Weekley's story started out the panel discussion on how methamphetamines are affecting the community and what people can do about it. The forum was sponsored by Staples Motley Beyond Poverty, Staples Police Department, Lakewood Health System, Central Lakes College, Todd County Citizens Against Drugs Coalition, Staples Motley School District and the Staples Motley Area Community Foundation.

There were nine panelists who were Staples Police Chief Melissa Birkholtz; Don Burns, Central Minnesota Drug and Violent Offender Task Force; Jamie Pearson, West Central Drug and Violent Offender Task Force; Kyra Ladd, Wadena County Attorney; David Determan, Health Education Coordinator for Todd County Health and Human Services; LuAnn Gammon, a licensed clinical social worker/clinical therapist at Lakewood Health System in Staples; Kevin Maurer, Morrison County Meth Task Force; and Kimberly Pilgrim, Meta 5 Program director, CLC.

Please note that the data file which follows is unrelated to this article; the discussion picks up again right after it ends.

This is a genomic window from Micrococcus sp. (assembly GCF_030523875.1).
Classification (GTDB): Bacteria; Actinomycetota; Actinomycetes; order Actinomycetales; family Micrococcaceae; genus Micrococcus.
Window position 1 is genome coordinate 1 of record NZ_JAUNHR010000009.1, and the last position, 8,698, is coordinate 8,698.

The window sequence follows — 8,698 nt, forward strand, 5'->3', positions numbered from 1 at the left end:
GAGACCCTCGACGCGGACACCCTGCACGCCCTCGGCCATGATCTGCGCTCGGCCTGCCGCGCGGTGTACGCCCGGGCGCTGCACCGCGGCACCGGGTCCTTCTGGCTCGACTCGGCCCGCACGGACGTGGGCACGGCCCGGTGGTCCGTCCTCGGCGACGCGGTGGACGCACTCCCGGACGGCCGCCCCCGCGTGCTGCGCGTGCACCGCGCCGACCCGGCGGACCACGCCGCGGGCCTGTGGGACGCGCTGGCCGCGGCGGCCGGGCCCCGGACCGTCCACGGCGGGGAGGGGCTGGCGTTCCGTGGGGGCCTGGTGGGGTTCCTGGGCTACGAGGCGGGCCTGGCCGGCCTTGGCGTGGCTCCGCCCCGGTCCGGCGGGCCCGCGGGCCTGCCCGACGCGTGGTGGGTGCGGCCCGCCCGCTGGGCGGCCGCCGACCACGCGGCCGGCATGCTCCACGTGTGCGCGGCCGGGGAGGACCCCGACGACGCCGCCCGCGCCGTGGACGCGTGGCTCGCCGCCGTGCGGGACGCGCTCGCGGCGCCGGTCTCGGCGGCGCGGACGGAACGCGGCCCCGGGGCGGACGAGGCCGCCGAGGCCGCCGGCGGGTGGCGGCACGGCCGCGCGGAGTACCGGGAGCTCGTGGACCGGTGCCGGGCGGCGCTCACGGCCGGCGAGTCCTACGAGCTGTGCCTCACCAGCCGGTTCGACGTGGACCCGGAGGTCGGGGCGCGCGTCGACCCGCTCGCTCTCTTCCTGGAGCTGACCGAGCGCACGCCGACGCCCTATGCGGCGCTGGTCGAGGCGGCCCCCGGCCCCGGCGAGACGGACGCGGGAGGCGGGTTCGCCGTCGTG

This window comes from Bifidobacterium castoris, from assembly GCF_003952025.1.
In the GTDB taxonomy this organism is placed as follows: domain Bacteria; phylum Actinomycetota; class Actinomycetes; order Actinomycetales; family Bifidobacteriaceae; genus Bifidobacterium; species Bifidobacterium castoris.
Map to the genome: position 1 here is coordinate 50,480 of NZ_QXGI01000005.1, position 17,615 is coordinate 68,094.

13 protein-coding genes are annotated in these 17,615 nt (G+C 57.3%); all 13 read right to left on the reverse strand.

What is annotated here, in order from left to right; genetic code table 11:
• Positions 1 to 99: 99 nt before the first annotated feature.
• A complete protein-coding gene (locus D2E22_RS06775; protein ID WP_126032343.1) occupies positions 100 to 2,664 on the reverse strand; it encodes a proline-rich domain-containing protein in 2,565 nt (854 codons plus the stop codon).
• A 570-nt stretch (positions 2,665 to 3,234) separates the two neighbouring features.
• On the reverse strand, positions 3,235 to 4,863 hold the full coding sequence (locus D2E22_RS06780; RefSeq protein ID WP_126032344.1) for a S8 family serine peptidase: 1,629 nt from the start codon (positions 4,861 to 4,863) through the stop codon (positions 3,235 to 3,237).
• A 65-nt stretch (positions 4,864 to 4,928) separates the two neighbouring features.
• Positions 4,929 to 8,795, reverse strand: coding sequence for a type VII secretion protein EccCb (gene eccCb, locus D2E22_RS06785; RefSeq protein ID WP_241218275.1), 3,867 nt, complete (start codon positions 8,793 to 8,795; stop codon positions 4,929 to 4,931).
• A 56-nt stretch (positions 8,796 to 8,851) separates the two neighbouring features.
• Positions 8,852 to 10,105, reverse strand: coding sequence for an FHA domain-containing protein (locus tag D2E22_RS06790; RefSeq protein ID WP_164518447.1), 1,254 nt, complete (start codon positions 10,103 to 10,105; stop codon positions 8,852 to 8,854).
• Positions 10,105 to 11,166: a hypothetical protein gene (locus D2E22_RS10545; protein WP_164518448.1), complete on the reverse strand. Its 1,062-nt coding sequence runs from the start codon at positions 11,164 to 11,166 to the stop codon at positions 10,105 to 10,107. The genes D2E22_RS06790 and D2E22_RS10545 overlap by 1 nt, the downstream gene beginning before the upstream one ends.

Birkholtz often hears from people who think there is nothing they can do about methamphetamines in their communities, and that is not the case. She encourages people to report suspicious activity if they see it in their neighborhood, such as a high volume of traffic at night or more people around than usual.

Burns, who has been a narcotics investigator for 30 years, said he has seen an increase in meth addiction.

"If you would have told me before you could buy a pound of meth here in western Minnesota I would say you are crazy," Burns said. "Now it's all the time."

Burns said meth addicts are not bad people, they are people who do bad things because of their addiction. Burns said seeing the high number of children in out-of-home placements in Wadena and Todd counties is "shocking."